Victoria cruziana. Photo: Mercy from Wikimedia Commons
I’ve just come back from the freshly renovated water garden at the Montreal Botanical Garden which now features a new central pond containing all three species of giant waterlily, also called water platters—Victoria amazonica, V. cruziana and V. ‘Longwood Hybrid’—and who can help but be impressed by the huge size of the leaves: up to 3 meters (9.8 ft) in diameter!
The plants are aquatic, of course, found still waters and bayous of the Amazon basin in the case of V. amazonica and in the Parana-Paraguay basin, also in South America, in the case of V. cruziana. As for V. ‘Longwood Hybrid’, it results from a cross between the two and was, as the name suggests, developed at Longwood Gardens in Pennsylvania … where I saw it in bloom two weeks earlier (yes, I get around!)
The genus was named Victoria in 1837 for the recently crowned Queen Victoria and has become a mainstay in botanical gardens around the world. Often giant waterlilies are grown in a greenhouse, as they need tropical conditions. However, they also can also be grown outdoors in heated ponds, the case both in Montreal and Longwood Gardens.
It’s hard to believe that these giant plants are annuals, but that’s how they’re usually grown in botanical gardens, with new ones started each winter from seed.
Designed to Float
The leaves float on the water thanks to surface tension and thick air-filled ribs on the undersides with an intricate highly geometric shape.
The actual leaf blade is paper thin and easily torn, but can nonetheless support the weight of a child … if it is carefully placed on the leaf. (I suggest trying this with some other child than your own.)
The leaves are turned up at the edges to keep water from washing in. However, when that does happen (say due to a splashing animal or rain), there are tiny holes, barely visible, designed to let excess water drain out, keeping the top of the leaf clean and dry.
You can’t help but notice that the sides of the leaves are covered in thorns and if you flipped the leaf over you’d see the bottom of the leaf is likewise dotted with the same nasty prickles. You’d assume that these thorns are designed to protect them from fish or aquatic mammals, but you’d be wrong. According to the docent at Longwood Gardens, the purpose of the thorns is to tear apart competing aquatic plants, shearing them off neatly as the leaf moves in the water, thus reducing competition.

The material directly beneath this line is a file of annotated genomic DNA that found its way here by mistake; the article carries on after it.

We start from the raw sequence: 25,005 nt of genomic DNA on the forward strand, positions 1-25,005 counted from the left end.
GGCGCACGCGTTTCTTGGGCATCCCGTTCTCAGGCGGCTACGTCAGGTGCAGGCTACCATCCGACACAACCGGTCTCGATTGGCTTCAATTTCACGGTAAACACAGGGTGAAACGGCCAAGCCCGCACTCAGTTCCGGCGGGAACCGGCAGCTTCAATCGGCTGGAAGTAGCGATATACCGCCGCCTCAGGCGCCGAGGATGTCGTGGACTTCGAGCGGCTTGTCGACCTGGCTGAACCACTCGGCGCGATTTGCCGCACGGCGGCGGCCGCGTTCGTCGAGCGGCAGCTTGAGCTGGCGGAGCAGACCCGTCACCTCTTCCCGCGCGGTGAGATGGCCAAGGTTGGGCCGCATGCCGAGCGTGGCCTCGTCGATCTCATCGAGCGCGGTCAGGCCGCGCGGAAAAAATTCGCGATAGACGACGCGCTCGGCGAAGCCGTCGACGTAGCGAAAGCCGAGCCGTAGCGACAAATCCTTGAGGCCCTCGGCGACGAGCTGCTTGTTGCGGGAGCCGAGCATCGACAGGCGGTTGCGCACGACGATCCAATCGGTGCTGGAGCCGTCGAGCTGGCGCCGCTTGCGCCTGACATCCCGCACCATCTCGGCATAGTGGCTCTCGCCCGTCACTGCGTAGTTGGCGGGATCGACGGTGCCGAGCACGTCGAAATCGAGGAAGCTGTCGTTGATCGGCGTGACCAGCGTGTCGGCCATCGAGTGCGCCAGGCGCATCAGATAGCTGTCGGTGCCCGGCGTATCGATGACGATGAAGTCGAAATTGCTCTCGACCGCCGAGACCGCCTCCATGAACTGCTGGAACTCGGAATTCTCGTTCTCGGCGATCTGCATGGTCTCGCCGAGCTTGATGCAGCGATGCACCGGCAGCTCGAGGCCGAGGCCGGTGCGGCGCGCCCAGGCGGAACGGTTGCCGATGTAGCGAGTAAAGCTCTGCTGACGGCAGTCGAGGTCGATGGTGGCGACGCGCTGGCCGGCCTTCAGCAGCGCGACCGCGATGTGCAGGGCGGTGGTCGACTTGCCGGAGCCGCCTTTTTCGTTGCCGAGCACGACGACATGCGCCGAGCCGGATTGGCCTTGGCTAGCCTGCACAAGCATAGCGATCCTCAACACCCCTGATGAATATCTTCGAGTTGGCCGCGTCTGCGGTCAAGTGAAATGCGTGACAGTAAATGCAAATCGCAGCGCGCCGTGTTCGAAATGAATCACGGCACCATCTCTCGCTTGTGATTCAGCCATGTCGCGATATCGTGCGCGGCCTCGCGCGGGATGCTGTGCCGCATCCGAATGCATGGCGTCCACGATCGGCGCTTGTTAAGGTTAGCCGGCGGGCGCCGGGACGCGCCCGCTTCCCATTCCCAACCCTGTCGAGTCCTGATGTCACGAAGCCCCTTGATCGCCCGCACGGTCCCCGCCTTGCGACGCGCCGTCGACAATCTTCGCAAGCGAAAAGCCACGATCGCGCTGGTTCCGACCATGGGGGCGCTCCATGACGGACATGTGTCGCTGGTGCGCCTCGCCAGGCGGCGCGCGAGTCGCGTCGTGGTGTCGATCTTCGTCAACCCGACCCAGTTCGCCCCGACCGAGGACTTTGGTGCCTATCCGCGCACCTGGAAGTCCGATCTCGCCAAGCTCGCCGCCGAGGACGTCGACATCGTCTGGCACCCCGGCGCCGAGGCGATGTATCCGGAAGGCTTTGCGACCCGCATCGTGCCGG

Strange but Beautiful Flowers
I was really lucky to see flowers in both gardens this year. The huge floating flowers are up to 40 cm (15 inches) in diameter and each plant usually produces only a few per year. Since each individual flower lasts only two days, you have to be there at just the right time!
The life cycle of the flower is fascinating. Each bloom opens in the evening as a giant white flower. It is, at this point, female, with a fertile stigma. The first-night flower gives off an intense perfume rather like pineapple, actually producing heat up to 10˚C warmer than the surrounding air to better diffuse the odor. This attracts tiny scarab beetles (Cyclocephala spp.) that arrive in droves to feed inside on staminodes inside the flower … and also mate. The flower closes during the day, trapping the scarabs inside, but it’s not such a bad prison, as they have plenty to eat and are protected from their enemies. The next evening, the flower opens again, but is now pink to reddish in color and scentless. And it’s become male, with fertile stamens that coat the beetles with pollen as they fly away (they’re not interested in the second-night flower, the staminoids they feed on having dried up by then) … to land directly on the intensely perfumed female flower of another plant and repeat the process. This guarantees cross-pollination.
Where giant water lilies are grown outside South America, the type of scarab necessary for pollination is not available, so the flowers have to be pollinated by hand.
The Water Lily War
The discovery of the Amazonian giant waterlily (V. amazonica, originally called Victoria regia) by Sir Richard Schomburgk in 1937 caused a frenzy among botanical gardens of the world. Each strove to be the first to grow this exotic plant, but they failed repeatedly.
Eventually, in 1849, seeds sent to Kew Gardens (near London, England), carefully stored in wet clay, germinated, but remained small and failed to bloom. However, Joseph Paxton, head gardener for the sixth Duke of Devonshire at Chatsworth House, considered one of the finest gardens of its day, had recently built a “great conservatory,” a tropical greenhouse to which he added a large specially heated tank. He managed to obtain a young plant from Kew and it positively thrived under his ministrations, with leaves growing to near-record size.
On November 2, 1849. Queen Victoria herself came to Chatsworth see the opening of the first flower ever to bloom outside of South America, to the sound of an orchestra playing God Save the Queen.
The Duke famously placed Paxton’s daughter on a leaf and the resulting drawing appeared in the Illustrated London News on November 14, 1849, causing a media sensation. Botanical gardens and estate gardens around the world began installing waterlily greenhouses with heated ponds and growing giant waterlilies themselves. In fact, giant waterlilies remain stars to this day and you can be sure they regularly appear in media reports around the world.
Giant waterlilies: not something you’ll likely want to grow in your own garden, but certainly a plant you’ll want to take notice of when you visit the great botanical gardens of the world.